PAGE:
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CAMELS Ratings: Sensitivity to Market Risk


Thursday, January 24, 2019

CAMELS sensitivity Getty/monsitj

By Julie Stackhouse, Executive Vice President

This post is part of a series titled “Supervising Our Nation’s Financial Institutions.” The series, written by Julie Stackhouse, executive vice president and officer-in-charge of supervision at the St. Louis Federal Reserve, appears at least once each month.

Last month, we addressed the examiner's process for reviewing and rating bank liquidity. This month, we examine the sixth and final component of the safety and soundness rating system for banks (called CAMELS): sensitivity to market risk. The first component that we addressed was capital adequacy, followed by asset quality, management, earnings and liquidity. See Stackhouse, Julie. “The ABCs of CAMELS.” St. Louis Fed On the Economy, July 24, 2018.

Sensitivity to market risk is defined by regulators as the degree to which changes in interest rates, foreign exchange rates, commodity prices or equity prices can adversely affect a bank’s earnings and, in turn, its financial health. For many  banks—and especially community banks—interest rate risk is the predominant market risk they face.

Common Interest Rate Risk Challenges

In general, banks must manage four types of interest rate risk: Gray, Doug. “Interest Rate Risk Management at Community Banks.” Community Banking Connections, Third Quarter 2012.

  • Repricing risk: The risk that assets and liabilities will reprice or mature at different times.
  • Basis risk: The risk that changes in the rates used to price assets and liabilities do not change in a corresponding manner. For example, the interest rate on a loan tied to the national prime rate might not change in the same manner as the rate on a certificate of deposit tied to a U.S. Treasury rate.
  • Prepayment or extension risk: Prepayment risk is the risk that asset repayments pick up at a time when interest rates are low, resulting in both reduced interest income and the reinvestment of repaid funds in lower-yielding assets. The inverse of prepayment risk is extension risk. In this situation, asset repayments slow, reducing the funds available to invest at higher yields.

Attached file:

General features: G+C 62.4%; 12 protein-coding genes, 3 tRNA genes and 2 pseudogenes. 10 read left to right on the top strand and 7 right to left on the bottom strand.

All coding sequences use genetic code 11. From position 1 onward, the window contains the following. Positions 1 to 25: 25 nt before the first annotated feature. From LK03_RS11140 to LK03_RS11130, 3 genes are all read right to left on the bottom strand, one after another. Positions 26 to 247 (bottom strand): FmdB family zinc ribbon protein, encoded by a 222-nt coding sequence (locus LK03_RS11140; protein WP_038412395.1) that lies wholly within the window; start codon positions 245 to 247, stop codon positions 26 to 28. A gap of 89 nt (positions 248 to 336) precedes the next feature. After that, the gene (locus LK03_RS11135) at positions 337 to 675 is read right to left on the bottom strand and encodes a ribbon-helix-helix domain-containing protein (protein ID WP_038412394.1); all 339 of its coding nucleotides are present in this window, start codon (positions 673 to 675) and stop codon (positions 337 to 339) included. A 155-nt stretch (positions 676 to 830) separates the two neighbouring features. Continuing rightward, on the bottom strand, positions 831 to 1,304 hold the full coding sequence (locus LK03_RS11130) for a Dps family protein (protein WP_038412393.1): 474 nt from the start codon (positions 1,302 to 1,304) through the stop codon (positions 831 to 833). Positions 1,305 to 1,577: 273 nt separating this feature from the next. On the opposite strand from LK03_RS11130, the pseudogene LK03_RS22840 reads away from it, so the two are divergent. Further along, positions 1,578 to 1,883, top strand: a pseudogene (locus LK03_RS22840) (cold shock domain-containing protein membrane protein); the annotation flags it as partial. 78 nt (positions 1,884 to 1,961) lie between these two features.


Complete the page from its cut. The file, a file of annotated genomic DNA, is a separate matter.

• Yield curve risk: The risk that uneven changes in short- and long-term interest rates will disproportionately affect asset values or cash flows. A yield curve is a line on a graph that plots interest rates of similar financial instruments at differing maturity dates.

If a bank fails to manage these risks adequately, its earnings, capital and liquidity can be damaged.

What Are Regulatory Expectations?

During their review, examiners determine the level of sensitivity to market risk posed by the bank’s assets and liabilities and assess its potential impact on capital and earnings. This assessment includes both quantitative and qualitative components, including:

  • The composition of assets and liabilities on the bank’s balance sheet
  • Policies and limitations set by the board of directors that establish risk tolerance
  • Risk measurement systems and reporting
  • The level of protection provided by earnings and capital
  • Audit and/or independent review of the bank’s market risk management procedures
  • Recent or planned changes in the bank’s strategic direction

As with other components in the CAMELS rating system, sensitivity to market risk is assigned a rating of 1 to 5. Organizations with ratings of 3, 4 or 5 will be expected to take action to strengthen their management of market risk.

Notes and References

1The first component that we addressed was capital adequacy, followed by asset quality, management, earnings and liquidity. See Stackhouse, Julie. “The ABCs of CAMELS.” St. Louis Fed On the Economy, July 24, 2018.

2 Gray, Doug. “Interest Rate Risk Management at Community Banks.” Community Banking Connections, Third Quarter 2012.

3 A yield curve is a line on a graph that plots interest rates of similar financial instruments at differing maturity dates.

Additional Resources


Posted In Banking  |  Tagged julie stackhousecamelssensitivity to market riskcommunity banksinterest rates
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